Cliff Cannon

T.G.W. The 90% estimate is my own. However, I do not think it was 'greed' to come here for any immigrant. I agree with you, it was in search of a better life.


However, THE DRAW of that better life was 'free land' in the settlers days or a paycheck with the chance to climb the ladder of success. ( A ladder, that quite often was not available in their homeland)


Which brings me back to my assertion that 'money' in whatever form was the driving factor in America being settled and correct me if I am wrong ;That is hugely different from any other country's form of settlement.

TheGravyWhisperer

...not sure I can agee with your point, cliff, on America as the sole nation with money as the driver, 300+ years ago many nations were agressively colonizing and settling lands worldwide
...the brits, the french, spanish, dutch, etc., colonized and exploited aboriginals in australia, africa, canada, latin america south america, hawaii - free land and the money to be made generated a huge economic ($$$) surge that led to global industrialization
...the middle east suddenly became the pivotal world player, when sheiks became breathtakingly rich with the most oil in their wheelhouse...

Cliff Cannon

Morning T.G.W. : " ...the brits, the french, spanish, dutch, etc., colonized and exploited ...." Totally agree.

My point about America and money is that from the beginning of our country till now. Virtually everyone that came here, came because of the opportunity to better themselves through making more money than they could have in their homeland and that drive to improve has been a very good thing for America


Obviously,the wealth those immigrants carved out for themselves, has been passed along, leading to magnificent lives for countless millions of Americans as well as our lofty title of the wealthiest nation on earth.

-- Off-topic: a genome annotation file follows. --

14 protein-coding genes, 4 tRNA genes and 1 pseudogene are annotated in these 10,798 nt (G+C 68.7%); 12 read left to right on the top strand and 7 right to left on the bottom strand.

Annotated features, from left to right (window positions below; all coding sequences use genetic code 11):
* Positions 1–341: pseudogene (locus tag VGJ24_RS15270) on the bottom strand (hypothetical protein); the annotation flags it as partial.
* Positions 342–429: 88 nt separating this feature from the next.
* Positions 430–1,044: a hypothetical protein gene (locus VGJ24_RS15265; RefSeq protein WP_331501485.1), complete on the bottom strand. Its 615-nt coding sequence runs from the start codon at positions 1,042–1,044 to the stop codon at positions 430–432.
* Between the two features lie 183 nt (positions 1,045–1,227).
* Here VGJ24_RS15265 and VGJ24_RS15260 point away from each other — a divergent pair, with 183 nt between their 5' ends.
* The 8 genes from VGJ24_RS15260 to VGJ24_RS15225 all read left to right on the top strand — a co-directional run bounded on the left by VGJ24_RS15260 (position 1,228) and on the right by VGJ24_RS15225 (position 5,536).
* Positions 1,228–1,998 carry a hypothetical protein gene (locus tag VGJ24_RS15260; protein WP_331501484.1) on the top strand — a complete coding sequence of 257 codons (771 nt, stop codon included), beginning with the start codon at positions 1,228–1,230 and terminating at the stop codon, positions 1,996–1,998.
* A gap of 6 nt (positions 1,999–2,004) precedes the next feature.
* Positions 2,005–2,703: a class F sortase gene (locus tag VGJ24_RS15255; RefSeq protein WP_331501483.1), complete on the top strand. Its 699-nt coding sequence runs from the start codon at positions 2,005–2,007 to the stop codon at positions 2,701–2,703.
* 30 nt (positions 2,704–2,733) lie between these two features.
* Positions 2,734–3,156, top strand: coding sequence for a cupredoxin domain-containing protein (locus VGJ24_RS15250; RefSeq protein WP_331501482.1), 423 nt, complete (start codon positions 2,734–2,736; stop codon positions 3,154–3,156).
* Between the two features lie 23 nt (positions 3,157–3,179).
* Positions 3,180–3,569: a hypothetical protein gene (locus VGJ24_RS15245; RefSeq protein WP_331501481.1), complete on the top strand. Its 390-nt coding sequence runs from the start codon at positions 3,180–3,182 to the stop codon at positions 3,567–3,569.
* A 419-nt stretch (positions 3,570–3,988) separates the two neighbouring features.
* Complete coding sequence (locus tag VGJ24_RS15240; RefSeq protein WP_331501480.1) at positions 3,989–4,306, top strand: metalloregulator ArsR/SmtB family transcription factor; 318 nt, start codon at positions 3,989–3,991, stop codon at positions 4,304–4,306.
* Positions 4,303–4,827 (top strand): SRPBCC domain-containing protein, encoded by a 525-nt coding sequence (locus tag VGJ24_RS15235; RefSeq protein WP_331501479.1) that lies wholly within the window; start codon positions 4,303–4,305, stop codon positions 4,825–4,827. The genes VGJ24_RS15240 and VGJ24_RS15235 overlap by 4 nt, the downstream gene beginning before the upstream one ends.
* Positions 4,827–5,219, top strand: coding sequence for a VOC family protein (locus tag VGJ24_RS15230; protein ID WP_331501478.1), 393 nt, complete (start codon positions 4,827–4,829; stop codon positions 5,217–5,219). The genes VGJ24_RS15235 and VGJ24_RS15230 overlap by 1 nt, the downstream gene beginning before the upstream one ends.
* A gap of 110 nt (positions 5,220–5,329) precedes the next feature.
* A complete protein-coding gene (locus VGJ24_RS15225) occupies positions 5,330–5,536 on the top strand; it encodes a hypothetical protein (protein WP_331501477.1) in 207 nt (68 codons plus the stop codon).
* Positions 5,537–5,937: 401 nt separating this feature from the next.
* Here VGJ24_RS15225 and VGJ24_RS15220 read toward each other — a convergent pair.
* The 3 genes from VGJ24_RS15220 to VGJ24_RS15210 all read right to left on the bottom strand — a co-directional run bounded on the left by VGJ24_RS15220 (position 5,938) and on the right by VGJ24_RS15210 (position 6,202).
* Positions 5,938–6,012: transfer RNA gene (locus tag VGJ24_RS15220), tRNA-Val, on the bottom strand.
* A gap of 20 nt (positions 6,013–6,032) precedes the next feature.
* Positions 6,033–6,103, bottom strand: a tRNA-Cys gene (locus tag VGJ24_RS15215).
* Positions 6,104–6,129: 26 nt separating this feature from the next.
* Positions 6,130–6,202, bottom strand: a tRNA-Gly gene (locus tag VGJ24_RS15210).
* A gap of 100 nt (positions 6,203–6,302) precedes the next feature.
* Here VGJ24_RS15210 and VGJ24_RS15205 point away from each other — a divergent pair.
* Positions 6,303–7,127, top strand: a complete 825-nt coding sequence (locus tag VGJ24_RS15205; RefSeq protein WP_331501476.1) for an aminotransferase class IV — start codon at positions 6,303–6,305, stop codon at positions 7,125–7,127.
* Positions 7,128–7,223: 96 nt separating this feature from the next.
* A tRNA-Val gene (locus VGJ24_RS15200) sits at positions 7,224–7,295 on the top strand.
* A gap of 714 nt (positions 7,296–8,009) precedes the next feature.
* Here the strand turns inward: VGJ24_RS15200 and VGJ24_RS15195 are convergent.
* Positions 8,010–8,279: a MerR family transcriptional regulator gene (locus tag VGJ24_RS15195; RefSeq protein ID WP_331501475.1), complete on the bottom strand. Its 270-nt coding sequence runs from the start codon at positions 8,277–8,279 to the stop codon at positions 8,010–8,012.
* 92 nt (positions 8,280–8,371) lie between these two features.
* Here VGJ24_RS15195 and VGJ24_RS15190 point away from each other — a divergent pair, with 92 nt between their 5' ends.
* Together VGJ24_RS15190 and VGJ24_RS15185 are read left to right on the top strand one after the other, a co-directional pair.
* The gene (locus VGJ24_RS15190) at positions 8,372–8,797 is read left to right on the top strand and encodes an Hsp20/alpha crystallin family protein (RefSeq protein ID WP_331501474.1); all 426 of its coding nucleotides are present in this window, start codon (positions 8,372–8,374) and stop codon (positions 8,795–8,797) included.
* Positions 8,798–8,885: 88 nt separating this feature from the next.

So my point is that we were built in almost an entirely different way, than any other nation and because of "money " it has given us a very different national character, than most other nations.


After all, how many other places can a person rise to the level of his or her's own ambitions ? How many country's can have books like " The Millionaire next door " (where the millionaire rides around in a pick up truck with a rifle in the back window ) written about it ?


I am not even close to saying anything bad about the settling of America or the American drive to carve out their own fortunes. What I am saying is that in a country so constituted as ours. We should not be to surprised, to see ( in my viewpoint) "Wall St." calling the shots in D.C. or implementing their will into protecting " petro dollars "

TheGravyWhisperer

...great points, Cliff, especially the wall street comment
...truly, huge fortunes were made (and lost) in our first two centuries by venture capitalists, making America the global vanguard of wealth building
...however, it seems, other nations are now hot on our heels in corporate growth, due in large part, by stealing our intellectual property and manufacturing goods in conditions that would give our osha folk c#*kstrokes
...meanwhile, middle east oil fuels it all...

Cliff Cannon

@T.G.W. Personally, I want all our troops home where they belong, protecting who they are supposed to protect---Americans.


Also, I feel that in the second Iraq fight it was absolutely none of our business if Saddam is a 'monster' to his own people or not. Because, if that 'monster' is our business. Then what 'monster' wouldn't be our business and when would we ever quit fighting monsters ?

I do think, the Afgan Al-quieda training camps needed to be destroyed to the best of our ability back in 2001. Yet, a long occupation, which promises internecine civil war once we leave, sure as hades can be called " a mistake as well " in my book.

As to the Saudi's 911 connection. As we were told then and it makes sense to me. Those Saudi's were hand picked from countless volunteers because they were Saudi's and the hope was to enflame as many America's as possible against Saudi Arabia. So I have no problem not 'nailing them,then Iran'

Can't remember if I am quoting from the CIA or FBI. However,here are the numbers. In the Muslim world 10 % of the people are sympathetic or supportive of Al-Quieda. 1 to 2 percent are Al-Quieda active. So the hijackers could have realistically came from anywhere in the Muslim world.